'You never know when it's going to hit you in the stomach,' he said.
 
Kline isn't sure about her future. One morning she's certain the LPGA is ahead, the next, 'I think playing college golf would be fun.'
 
'What's her future?' Lamberti said. 'We don't know because she's rewriting the book.'
 
Kline hopes sharing her story will prove to others they don't have to be defined by their defects.
 
'I hope it reaches a lot of people,' she said. 'Kids should know they can still do the things they want.'
 
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    Storms halt Barbasol before Lincicome tees off

    By Associated PressJuly 20, 2018, 11:29 pm

    NICHOLASVILLE, Ky. - Brittany Lincicome will have to wait until the weekend to resume her bid to make the cut in a PGA Tour event.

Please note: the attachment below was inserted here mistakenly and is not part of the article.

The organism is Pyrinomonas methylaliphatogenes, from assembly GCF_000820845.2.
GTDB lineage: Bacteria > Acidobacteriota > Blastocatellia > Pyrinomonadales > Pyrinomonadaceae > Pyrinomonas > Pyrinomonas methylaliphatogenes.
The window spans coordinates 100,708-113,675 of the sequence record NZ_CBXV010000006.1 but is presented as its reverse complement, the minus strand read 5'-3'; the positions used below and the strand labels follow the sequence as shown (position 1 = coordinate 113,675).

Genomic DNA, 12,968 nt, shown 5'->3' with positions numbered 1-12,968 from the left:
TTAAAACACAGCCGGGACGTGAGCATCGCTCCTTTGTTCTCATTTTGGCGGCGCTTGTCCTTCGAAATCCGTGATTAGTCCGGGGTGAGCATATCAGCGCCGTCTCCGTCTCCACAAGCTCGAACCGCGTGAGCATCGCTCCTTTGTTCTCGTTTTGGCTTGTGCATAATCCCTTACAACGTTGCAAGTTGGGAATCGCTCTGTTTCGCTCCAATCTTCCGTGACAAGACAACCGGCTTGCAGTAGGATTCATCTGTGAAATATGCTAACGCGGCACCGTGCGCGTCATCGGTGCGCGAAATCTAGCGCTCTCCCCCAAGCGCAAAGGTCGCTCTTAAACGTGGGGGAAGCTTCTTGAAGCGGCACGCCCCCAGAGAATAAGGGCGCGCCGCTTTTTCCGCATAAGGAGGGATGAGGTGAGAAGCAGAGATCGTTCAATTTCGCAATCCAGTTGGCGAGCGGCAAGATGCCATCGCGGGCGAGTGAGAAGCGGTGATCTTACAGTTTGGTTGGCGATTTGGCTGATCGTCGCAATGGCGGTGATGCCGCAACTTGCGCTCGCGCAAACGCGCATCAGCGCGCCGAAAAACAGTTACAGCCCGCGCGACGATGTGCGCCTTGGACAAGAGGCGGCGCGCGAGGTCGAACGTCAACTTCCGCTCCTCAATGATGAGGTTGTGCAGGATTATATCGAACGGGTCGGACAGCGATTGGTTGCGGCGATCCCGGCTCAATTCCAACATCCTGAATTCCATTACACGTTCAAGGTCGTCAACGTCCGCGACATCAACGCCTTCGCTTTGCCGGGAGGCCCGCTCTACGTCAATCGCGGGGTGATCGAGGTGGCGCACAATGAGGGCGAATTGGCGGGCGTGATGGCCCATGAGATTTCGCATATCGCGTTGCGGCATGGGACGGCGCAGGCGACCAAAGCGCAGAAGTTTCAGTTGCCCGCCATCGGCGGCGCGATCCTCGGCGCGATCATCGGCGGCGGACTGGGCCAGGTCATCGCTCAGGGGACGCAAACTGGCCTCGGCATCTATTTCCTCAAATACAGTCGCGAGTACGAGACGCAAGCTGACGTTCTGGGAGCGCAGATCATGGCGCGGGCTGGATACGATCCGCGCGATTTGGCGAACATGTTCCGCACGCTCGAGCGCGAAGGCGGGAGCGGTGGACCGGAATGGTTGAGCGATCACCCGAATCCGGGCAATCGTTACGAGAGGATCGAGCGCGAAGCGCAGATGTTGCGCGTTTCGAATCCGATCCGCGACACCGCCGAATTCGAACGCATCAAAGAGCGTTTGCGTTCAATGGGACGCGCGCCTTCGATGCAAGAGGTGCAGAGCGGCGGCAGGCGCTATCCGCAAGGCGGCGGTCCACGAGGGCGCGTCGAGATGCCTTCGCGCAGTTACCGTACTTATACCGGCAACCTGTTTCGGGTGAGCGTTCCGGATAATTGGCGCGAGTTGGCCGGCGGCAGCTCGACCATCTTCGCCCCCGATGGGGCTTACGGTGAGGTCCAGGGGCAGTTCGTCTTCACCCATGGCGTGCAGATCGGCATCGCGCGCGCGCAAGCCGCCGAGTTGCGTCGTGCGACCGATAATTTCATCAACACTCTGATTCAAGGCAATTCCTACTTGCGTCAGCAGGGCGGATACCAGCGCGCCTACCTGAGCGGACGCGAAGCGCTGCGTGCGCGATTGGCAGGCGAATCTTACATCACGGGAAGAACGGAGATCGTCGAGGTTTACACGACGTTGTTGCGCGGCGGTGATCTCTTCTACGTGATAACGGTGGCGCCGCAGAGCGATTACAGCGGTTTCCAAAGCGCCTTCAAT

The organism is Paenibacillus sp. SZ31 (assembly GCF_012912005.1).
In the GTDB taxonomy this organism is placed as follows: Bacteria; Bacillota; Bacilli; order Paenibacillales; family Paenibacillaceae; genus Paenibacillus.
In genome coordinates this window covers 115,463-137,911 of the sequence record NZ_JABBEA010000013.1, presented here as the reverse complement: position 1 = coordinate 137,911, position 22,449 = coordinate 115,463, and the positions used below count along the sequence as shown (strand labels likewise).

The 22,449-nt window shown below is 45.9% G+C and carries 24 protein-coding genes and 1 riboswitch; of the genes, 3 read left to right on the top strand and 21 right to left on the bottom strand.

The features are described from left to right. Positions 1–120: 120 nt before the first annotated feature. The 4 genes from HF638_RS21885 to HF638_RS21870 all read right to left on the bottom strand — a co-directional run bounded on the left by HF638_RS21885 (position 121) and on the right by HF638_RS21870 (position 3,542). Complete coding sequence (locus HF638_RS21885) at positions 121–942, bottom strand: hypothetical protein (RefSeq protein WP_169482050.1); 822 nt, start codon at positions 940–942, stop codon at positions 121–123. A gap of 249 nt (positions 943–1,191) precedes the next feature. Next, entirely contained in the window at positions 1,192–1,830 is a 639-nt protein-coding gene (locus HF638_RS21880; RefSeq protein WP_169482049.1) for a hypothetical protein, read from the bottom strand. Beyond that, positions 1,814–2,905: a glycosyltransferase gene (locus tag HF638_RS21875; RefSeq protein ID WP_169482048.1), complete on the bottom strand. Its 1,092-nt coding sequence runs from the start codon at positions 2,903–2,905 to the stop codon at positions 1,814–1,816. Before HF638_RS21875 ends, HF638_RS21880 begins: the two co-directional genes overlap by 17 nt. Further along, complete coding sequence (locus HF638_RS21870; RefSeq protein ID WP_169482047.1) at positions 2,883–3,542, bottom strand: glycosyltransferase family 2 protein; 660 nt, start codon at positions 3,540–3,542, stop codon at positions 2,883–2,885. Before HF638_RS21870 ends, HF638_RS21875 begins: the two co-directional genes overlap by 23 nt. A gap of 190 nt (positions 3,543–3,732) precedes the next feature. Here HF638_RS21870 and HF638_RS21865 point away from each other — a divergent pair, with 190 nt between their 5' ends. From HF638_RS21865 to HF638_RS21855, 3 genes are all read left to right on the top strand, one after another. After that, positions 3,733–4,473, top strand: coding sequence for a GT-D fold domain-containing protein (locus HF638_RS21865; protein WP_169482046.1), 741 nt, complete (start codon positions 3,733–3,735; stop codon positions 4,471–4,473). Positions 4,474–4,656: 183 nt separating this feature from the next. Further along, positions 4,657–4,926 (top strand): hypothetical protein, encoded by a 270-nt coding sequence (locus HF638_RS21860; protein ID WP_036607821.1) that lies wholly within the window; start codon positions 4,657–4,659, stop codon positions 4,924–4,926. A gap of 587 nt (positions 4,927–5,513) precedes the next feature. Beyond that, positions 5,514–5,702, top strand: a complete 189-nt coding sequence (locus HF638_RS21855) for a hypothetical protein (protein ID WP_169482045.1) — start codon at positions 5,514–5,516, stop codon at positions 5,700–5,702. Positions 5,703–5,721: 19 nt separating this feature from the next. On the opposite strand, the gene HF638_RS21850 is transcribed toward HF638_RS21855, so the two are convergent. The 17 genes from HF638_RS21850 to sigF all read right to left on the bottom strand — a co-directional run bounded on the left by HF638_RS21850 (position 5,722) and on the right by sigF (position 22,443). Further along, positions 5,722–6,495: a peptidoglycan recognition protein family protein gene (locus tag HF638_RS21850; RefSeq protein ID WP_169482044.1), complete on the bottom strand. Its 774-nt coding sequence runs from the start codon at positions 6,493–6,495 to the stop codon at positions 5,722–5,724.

Overnight storms delayed the start of the second round Friday in the Barbasol Championship, and an afternoon thunderstorm suspended competition for good. The round will resume Saturday morning with much of the field still to play.

    The second stoppage at Champions Trace at Keene Trace Golf Club came 20 minutes before Lincicome's scheduled tee time.

    Lincicome was near the bottom of the field after opening with a 6-over 78 on Thursday. The first LPGA player since Michelle Wie in 2008 to start a PGA Tour event, she needs a huge rebound to join Babe Zaharias (1945) as the only female players to make the cut.

    Troy Merritt had the clubhouse lead at 15 under, following an opening 62 with a 67.

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    Third-round tee times for the 147th Open

    By Golf Channel DigitalJuly 20, 2018, 9:05 pm

    CARNOUSTIE, Scotland – Eighteen major champions made the cut at The Open and will be playing the weekend at Carnoustie, including 60-year-old ageless wonder Bernhard Langer, and both major champs so far this year, Patrick Reed and Brooks Koepka.